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A scientist who recently discovered that crop nutrients drop as carbon dioxide levels rise – signaling a serious global health threat to animals and people – will be a guest speaker on the topic of future global health at Colorado State University on Nov. 19.
Dr. Samuel Myers, a physician at Harvard Medical School and a senior research scientist in the Department of Environmental Health in the Harvard School of Public Health, will deliver the annual Distinguished Guest Lecture hosted by CSU’s College of Veterinary Medicine and Biomedical Sciences.
The talk starts at 3 p.m. Nov. 19 in the Lory Student Center Theatre. The event is free and open to the campus community.
“We invited Dr. Myers because of his expertise in global health, which is a focus for many CSU colleges,” said Dr. Sue VandeWoude, associate dean for research in the College of Veterinary Medicine and Biomedical Sciences. “His areas of research are particularly relevant to the work of our School of Global Environmental Sustainability and the CSU One Health Initiative, which is concerned with science at the intersection of human, animal and environmental health.”
Myers’ talk is titled “The Trajectory of Global Health in the 21st Century: Sharp Turns Ahead.” During his presentation, Myers will discuss his carbon dioxide study; the research was published in the journal Nature in June.
He also will highlight other signs that human impacts on the planet may have serious unintended and unexpected consequences on global health.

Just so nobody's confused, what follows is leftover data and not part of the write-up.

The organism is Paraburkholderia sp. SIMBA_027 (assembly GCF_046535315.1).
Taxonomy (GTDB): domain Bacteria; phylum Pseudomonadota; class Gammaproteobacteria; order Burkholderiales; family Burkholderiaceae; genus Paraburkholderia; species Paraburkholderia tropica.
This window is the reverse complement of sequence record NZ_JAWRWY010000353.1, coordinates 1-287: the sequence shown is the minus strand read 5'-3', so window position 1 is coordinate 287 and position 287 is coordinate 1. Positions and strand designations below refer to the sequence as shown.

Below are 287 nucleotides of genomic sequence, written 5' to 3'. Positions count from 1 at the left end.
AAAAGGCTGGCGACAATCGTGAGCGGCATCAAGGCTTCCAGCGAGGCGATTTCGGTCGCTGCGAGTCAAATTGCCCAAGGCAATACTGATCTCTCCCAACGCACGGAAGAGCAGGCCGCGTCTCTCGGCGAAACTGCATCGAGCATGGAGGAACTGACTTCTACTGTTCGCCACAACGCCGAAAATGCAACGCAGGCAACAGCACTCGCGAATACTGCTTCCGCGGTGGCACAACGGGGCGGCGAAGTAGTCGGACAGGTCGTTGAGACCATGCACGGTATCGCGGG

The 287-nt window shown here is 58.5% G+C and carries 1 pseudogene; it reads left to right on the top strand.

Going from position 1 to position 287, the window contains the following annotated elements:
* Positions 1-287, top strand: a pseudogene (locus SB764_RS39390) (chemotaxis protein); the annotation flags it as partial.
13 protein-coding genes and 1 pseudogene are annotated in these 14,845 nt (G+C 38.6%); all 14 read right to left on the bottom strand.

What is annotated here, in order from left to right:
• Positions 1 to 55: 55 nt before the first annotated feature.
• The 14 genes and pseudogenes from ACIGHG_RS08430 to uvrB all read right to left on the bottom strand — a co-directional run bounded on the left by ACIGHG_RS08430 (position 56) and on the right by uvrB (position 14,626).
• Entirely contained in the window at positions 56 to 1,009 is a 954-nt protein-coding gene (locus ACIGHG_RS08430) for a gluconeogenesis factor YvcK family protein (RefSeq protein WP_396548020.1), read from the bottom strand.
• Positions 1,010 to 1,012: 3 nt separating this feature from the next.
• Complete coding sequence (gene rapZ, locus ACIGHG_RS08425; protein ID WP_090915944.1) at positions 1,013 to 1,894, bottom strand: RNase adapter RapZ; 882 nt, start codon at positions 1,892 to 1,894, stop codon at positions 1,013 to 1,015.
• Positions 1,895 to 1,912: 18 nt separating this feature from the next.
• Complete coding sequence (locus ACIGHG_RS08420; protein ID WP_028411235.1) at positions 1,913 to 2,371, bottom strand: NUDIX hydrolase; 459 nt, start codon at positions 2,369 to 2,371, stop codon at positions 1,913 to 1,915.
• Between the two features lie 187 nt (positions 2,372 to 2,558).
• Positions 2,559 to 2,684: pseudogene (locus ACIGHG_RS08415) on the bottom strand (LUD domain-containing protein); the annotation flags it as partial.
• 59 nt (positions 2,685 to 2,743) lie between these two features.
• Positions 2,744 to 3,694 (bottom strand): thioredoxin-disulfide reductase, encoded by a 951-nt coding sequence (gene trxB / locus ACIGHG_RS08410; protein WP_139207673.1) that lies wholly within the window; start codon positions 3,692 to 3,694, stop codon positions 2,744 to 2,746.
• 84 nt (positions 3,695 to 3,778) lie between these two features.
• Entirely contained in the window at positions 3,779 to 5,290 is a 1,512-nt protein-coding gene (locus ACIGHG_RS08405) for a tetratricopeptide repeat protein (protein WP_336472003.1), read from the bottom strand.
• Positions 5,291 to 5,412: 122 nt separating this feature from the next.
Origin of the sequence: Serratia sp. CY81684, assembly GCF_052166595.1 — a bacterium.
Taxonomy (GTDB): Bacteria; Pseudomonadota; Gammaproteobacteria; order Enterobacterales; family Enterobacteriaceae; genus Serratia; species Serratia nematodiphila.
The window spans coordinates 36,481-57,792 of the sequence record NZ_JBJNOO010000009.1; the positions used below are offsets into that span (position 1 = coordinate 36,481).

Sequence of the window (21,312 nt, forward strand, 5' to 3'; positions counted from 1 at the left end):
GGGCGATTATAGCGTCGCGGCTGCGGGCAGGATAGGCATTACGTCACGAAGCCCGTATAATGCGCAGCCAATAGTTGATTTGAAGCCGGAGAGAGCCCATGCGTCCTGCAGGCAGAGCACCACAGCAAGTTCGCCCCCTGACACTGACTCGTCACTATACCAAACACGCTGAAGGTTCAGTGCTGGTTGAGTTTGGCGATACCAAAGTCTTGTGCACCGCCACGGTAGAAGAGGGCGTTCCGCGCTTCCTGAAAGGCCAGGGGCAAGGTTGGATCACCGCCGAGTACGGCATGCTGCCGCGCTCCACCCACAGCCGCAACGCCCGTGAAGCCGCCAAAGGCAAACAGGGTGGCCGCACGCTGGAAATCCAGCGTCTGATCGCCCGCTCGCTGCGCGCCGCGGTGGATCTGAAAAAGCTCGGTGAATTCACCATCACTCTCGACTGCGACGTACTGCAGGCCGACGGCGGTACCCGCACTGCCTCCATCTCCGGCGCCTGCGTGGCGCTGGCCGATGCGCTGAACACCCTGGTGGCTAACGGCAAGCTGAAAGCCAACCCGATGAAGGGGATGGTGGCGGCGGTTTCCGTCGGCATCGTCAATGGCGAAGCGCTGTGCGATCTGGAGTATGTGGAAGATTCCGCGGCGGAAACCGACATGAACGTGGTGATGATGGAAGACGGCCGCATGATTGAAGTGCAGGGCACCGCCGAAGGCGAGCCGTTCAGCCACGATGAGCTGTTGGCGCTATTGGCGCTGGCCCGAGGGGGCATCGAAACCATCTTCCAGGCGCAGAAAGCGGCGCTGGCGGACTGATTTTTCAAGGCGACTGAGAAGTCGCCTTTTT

“Climate change is only one way in which we are rapidly and dramatically changing all of the natural systems on the planet,” Myers said in an interview. “Our thumbprints are all over Earth’s natural systems. And what’s deeply concerning is we have no idea what the implications of those changes are.”
He cites other human-induced changes: depletion of fisheries, decimation of forests, reductions in fresh water, and a 50 percent decline in vertebrate species over the last 40 years.
During his presentation, Myers also will discuss how declines in animal pollinators could reduce the global intake of micronutrients, including vitamin A and folate, and the consumption of important food groups; this, in turn, would likely increase disease in many countries.
“In the history of the human race, we’ve been co-inhabitants with other species on planet Earth, experiencing biophysical conditions that are the result of natural processes. But over the last several decades we stopped being co-inhabitants and took charge, pushing buttons and turning dials and becoming the defining force determining those biophysical conditions,” he said.
“The more we turn those dials and alter the conditions that we, and all other life forms, have adapted to over millions of years, the more we’re going to encounter health impacts that may be surprising and very large. It’s probably going to be the biggest public health challenge we face in the coming centuries.”
Myers cited CSU’s One Health Initiative as an example of the transdisciplinary research that is sorely needed, and he said more government funding is necessary to investigate the coming impacts.
“We need to understand what we’re trying to fix,” he said, noting that the world’s population has more than tripled since 1950 and economic growth has skyrocketed. “The scale of our impact on the planet has accelerated in a way that very few people understand. It’s urgent that we do something about it.”
The Distinguished Lectureship is an annual invited talk that showcases an outstanding scientist whose work interests many faculty members in the College of Veterinary Medicine and Biomedical Sciences. The speaker meets with faculty and students prior to the afternoon seminar and in other group sessions.
Myers’ visit is sponsored by the college and the CSU School of Global Environmental Sustainability.